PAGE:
“At each moment of your life, you do the things that attract you. And back when I was doing Hellboy and Blade, it was a little bit counter to what was being made,” he told Variety. “But as you grow older, your concerns as a filmmaker change. I only direct the things that I’m incredibly avid to see, and that would not exist if I didn’t tackle it. I always ask myself, ‘Would this movie exist if I didn’t make it?’ And if the answer is yes, I don’t do it.”

While he’s ditching superhero movies, the Oscar-winning director is set to bring the tale of Pinocchio to the big screen, and warned fans of the Disney animated classic that his take will be much darker.

“To me, Pinocchio, very much like Frankenstein, is a blank canvas in which learning the curve of what the world is and what being human is are very attractive to do as a story,” he said of the beloved tale, which is based on Carlo Collodi’s 19th century novel.

“I’m very attracted to it because, thematically – and I don’t want to spoil what the movie’s about – it’s about something that is in all of my movies, which is choice. That’s a theme that is very dear to my heart. It’s essentially a very brutalist fable about what a sin disobedience is. I think there’s something that’s very attractive about seeing disobedience as a virtue, or as the beginning of a virtue.”

© Cover Media

Lana Del Rey records song for Scary Stories to Tell in the Dark soundtrack

Lana Del Rey has recorded a cover of Donovan’s Season of the Witch for new horror Scary Stories to Tell in the Dark. The Born to Die hitmaker has covered the 1966 song for the film, which is set in 1968 and follows a group of teenagers who must face …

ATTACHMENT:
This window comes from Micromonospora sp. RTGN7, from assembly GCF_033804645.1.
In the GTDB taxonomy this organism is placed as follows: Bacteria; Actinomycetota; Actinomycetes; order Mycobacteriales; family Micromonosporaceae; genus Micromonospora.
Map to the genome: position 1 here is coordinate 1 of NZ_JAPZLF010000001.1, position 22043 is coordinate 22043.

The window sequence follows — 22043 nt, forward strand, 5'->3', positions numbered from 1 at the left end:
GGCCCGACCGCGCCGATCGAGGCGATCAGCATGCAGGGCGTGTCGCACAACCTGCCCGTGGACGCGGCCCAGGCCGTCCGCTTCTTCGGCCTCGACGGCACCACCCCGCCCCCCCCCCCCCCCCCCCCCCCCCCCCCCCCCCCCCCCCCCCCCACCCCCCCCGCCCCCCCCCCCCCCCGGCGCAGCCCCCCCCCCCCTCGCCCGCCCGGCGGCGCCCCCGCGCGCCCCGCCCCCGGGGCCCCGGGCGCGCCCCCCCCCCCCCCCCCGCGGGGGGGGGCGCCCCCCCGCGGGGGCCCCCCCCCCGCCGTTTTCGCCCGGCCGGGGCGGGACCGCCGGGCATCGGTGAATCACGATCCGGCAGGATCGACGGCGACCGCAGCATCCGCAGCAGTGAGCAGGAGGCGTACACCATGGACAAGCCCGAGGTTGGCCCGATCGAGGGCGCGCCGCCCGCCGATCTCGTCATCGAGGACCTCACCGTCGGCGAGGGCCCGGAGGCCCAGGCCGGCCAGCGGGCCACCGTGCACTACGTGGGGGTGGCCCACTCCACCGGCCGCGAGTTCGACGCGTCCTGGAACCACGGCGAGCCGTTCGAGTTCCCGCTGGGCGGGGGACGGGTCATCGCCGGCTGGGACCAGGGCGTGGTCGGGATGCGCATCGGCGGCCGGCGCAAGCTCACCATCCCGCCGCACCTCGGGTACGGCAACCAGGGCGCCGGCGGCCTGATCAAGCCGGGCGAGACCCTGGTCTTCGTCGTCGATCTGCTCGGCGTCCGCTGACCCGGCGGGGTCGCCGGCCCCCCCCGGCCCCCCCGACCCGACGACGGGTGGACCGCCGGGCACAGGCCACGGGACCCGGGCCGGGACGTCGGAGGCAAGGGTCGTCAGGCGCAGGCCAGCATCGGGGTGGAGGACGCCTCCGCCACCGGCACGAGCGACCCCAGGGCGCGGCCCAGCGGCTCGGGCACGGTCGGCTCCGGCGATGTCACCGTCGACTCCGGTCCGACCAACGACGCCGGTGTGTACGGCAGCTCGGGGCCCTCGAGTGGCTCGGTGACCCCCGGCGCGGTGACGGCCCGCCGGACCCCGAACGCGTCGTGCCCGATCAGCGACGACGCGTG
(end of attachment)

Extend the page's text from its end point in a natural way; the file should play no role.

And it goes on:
Lana Del Rey has recorded a cover of Donovan’s Season of the Witch for new horror Scary Stories to Tell in the Dark.

The Born to Die hitmaker has covered the 1966 song for the film, which is set in 1968 and follows a group of teenagers who must face their fears in order to save their lives.

Debuting the tune in a new trailer for the horror on social media, Del Rey wrote, “Ooooh (ghost emoji) I’m really excited for you to see this amazing movie! SCARY STORIES TO TELL IN THE DARK @scarystoriesmovie And I’ve got a new spooky cover in there for ya of Season Of The Witch It’s in theatres this Friday produced by Guillermo del Toro and Director, Andre Ovredal!!! Song produced by Jack Antonoff.”

In a statement, the Pan’s Labyrinth and The Shape of Water filmmaker, who is producing the film, heaped praise on the 34-year-old.

“I have admired Lana’s music for a while now and felt in my gut that she would run with Season of the Witch – that she would use her alchemy to transform it,” the Oscar winner said. “She is a great artist and has been an amazing partner with us in this adventure. It is an honour for me to have met her.”